K-Means LSH

Many of LSH families are structured quantizers: they don't take into account underlying statistics

  • for example, E2LSH is structured:
  • we choose only quantization step $w$ and offset $b$ and have little influence on the density of individual cells
  • but can address this issue by learning a Vector Quantizer - such as K-Means: this way we can adapt the cell size to the density of the space in the cell

Learning Density with K-Means

Unstructured VQ:

  • let $\mathcal R \to [ \, 1, 2, \ ... \ , k \, ]$
  • and $\mathbf x \to g(\mathbf x) = \mathop{arg min}\limits_{i = 1..k} L_2(\mathbf x, \boldsymbol \mu_i)$
  • it maps each vector to a cell indexed by $g(\mathbf x)$
  • $k$ is # of possible values of $g(\cdot)$
  • $\boldsymbol \mu_i$ are centroids - they define the quantizer
  • often learned with K-Means


  • 6ecd018e30b74a4ea977186ec9809bd3.png
  • Euclidean LSH (Random Projection LSH) vs K-Means
  • K-Means adapts to data while others don't
  • source: Paulevé2010 figure 3



How to use K-Means to build a LSH?

  • generate $L$ different clusterings on the same data by using different seeds
  • after this we have $L$ codebooks (sets of centroids) $\{\mathbf c_{j1}, \ ... \ , \mathbf c_{jk}\}$, where $\mathbf c_{ji}$ is $i$th centroid of $j$'s clustering
  • each centroid is an $h$ and codebooks is an $g$ in LSH


  • a vector to index is assigned to the closest centroid found in a codebook
  • use $L$ codebooks to have $L$ cluster assignments


Search time:

  • first nearest centroid for each codebook
  • then keep only vectors that are assignment to the same centroids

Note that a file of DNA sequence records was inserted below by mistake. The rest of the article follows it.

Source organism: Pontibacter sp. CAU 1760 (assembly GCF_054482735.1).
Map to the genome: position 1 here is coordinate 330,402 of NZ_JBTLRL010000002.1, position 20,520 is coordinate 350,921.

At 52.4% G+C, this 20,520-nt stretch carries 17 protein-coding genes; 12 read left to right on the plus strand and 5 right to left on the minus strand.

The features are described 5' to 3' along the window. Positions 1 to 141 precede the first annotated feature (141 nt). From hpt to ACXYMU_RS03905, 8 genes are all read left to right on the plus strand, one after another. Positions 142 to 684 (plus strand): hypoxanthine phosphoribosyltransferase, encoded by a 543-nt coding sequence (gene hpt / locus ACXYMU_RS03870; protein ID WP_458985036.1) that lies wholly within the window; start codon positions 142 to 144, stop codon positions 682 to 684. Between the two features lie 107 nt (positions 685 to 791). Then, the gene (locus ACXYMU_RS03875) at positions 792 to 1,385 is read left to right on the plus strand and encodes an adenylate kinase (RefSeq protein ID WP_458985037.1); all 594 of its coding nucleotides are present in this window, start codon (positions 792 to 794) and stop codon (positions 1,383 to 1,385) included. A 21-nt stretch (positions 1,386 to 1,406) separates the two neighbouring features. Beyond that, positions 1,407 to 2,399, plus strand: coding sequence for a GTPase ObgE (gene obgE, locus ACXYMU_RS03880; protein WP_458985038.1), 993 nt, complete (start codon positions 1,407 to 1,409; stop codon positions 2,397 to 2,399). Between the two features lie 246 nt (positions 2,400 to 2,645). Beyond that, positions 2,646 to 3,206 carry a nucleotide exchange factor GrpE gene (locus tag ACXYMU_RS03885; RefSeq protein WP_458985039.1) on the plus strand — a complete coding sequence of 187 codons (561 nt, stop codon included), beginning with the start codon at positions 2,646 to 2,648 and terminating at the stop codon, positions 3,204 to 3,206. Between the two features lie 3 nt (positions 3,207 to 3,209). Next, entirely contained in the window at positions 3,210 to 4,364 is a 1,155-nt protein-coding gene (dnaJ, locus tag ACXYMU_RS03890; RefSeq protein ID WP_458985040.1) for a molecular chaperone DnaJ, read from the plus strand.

query($\mathbf q$)

  • $\text{res} = \varnothing$
  • for $j = 1$ to $L$ do
    • $i^* = \operatorname{arg\, mix}\limits_{i = 1 .. k} \| \mathbf q, \mathbf c_{ji} \|$
    • $\text{res} = \text{res} \cup \big\{ \text{cluster}(\mathbf c_{ji^*}) \big\}$
  • return $\text{res}$



Multi-Probing for K-Means LSH:

  • fix $m_p$ the number of buckets we want to retrieve
  • for each $L$ hash functions
    • select $m_p$ closets centroids
    • then return all vectors from these $m_p$ centroids

Query-Adaptive K-Means LSH


  • a variation of Query-Adaptive LSH for K-Means LSH
  • instead of a single k-means per hash maintain a pool of independent clustering results
  • at the query time select the best one from the pool

Usual Query-Adaptive LSH:

  • define a pool of $L$ hash functions (with $L$ larger than in usual LSHs)
  • compute relevance criteria $\lambda_j$ for each $g_j$: this criteria identifies the hash functions that are more likely to return the NNs
  • relevance could be: distance between the query and the center of the cell

Query-Adaptive K-Means LSH:

  • $\lambda_j(\mathbf q) = \min_{i = 1..k} \| \mathbf q, \mathbf c_{ji} \|$
  • and $\lambda_j(\mathbf q)$ is actually a by-product of finding the nearest centroid
  • so rank $g_j(\mathbf q)$ by $\lambda_j(\mathbf q)$ then pick $p$ best and use them


  • for this to be useful need $L$ larger than usual
  • it gives better performance, but it becomes more computationally expensive - may be not very critical as it's done offline

Speeding K-Means Up

Can use Approximate K-Means or Mini-Batch K-Means


  • Paulevé, Loïc, et al. "Locality sensitive hashing: A comparison of hash function types and querying mechanisms." 2010. [1]
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